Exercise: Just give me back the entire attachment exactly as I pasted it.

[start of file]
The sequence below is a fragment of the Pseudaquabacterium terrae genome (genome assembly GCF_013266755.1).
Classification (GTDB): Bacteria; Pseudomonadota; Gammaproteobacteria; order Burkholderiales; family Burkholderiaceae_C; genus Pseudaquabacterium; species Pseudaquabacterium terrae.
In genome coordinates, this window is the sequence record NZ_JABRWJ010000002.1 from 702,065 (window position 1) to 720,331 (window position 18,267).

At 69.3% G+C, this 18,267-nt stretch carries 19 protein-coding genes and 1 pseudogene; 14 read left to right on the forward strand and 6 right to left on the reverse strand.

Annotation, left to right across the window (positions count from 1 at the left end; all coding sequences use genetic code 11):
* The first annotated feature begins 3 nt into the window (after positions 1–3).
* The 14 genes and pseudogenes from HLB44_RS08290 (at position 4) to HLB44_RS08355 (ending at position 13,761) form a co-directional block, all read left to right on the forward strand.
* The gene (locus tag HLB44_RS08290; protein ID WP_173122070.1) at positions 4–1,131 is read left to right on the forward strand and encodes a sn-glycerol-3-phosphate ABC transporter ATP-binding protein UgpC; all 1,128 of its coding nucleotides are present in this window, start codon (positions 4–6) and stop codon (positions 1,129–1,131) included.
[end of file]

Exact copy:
The sequence below is a fragment of the Pseudaquabacterium terrae genome (genome assembly GCF_013266755.1).
Classification (GTDB): Bacteria; Pseudomonadota; Gammaproteobacteria; order Burkholderiales; family Burkholderiaceae_C; genus Pseudaquabacterium; species Pseudaquabacterium terrae.
In genome coordinates, this window is the sequence record NZ_JABRWJ010000002.1 from 702,065 (window position 1) to 720,331 (window position 18,267).

At 69.3% G+C, this 18,267-nt stretch carries 19 protein-coding genes and 1 pseudogene; 14 read left to right on the forward strand and 6 right to left on the reverse strand.

Annotation, left to right across the window (positions count from 1 at the left end; all coding sequences use genetic code 11):
* The first annotated feature begins 3 nt into the window (after positions 1–3).
* The 14 genes and pseudogenes from HLB44_RS08290 (at position 4) to HLB44_RS08355 (ending at position 13,761) form a co-directional block, all read left to right on the forward strand.
* The gene (locus tag HLB44_RS08290; protein ID WP_173122070.1) at positions 4–1,131 is read left to right on the forward strand and encodes a sn-glycerol-3-phosphate ABC transporter ATP-binding protein UgpC; all 1,128 of its coding nucleotides are present in this window, start codon (positions 4–6) and stop codon (positions 1,129–1,131) included.